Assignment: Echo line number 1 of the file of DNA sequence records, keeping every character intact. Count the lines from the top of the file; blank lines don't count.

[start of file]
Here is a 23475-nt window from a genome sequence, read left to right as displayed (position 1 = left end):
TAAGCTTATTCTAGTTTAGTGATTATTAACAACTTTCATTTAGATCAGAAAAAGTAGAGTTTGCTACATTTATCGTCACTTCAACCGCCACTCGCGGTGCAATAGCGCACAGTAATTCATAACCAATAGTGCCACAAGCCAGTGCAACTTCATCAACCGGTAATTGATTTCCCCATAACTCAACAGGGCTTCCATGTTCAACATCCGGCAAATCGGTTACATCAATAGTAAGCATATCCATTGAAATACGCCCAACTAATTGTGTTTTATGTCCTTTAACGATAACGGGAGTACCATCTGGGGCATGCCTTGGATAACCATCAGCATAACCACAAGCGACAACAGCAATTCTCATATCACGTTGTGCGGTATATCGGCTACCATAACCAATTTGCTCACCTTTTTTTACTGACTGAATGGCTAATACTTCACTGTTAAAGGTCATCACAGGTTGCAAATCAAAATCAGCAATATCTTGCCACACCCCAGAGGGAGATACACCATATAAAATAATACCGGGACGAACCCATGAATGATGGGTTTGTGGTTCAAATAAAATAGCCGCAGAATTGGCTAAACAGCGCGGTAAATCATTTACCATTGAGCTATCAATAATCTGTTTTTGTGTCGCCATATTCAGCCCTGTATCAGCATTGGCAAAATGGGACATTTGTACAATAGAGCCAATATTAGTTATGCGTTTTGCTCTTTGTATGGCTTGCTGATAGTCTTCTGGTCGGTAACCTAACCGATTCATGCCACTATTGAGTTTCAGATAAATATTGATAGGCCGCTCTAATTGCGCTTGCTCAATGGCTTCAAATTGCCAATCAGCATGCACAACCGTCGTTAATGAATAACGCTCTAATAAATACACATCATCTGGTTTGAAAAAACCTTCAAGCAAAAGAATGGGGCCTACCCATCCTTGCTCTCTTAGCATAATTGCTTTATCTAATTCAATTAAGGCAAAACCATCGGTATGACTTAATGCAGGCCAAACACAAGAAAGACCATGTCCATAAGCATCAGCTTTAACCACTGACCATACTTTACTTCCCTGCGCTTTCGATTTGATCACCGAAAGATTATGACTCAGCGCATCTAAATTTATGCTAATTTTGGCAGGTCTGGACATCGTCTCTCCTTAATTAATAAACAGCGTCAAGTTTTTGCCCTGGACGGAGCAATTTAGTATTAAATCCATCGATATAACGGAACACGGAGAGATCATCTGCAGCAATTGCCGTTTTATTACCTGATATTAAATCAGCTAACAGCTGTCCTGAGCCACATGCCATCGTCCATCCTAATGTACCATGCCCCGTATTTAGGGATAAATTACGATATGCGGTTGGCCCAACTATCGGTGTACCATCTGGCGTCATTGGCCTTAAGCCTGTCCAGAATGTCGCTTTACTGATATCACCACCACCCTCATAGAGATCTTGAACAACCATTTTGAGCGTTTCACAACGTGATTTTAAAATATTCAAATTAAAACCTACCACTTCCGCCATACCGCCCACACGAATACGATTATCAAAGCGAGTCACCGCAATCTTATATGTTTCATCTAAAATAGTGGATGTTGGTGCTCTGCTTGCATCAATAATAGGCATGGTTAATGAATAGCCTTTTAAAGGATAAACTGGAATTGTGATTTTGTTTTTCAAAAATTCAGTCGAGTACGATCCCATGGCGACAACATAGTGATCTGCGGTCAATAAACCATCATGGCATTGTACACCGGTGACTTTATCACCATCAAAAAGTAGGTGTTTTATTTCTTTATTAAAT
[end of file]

Here is a 23475-nt window from a genome sequence, read left to right as displayed (position 1 = left end):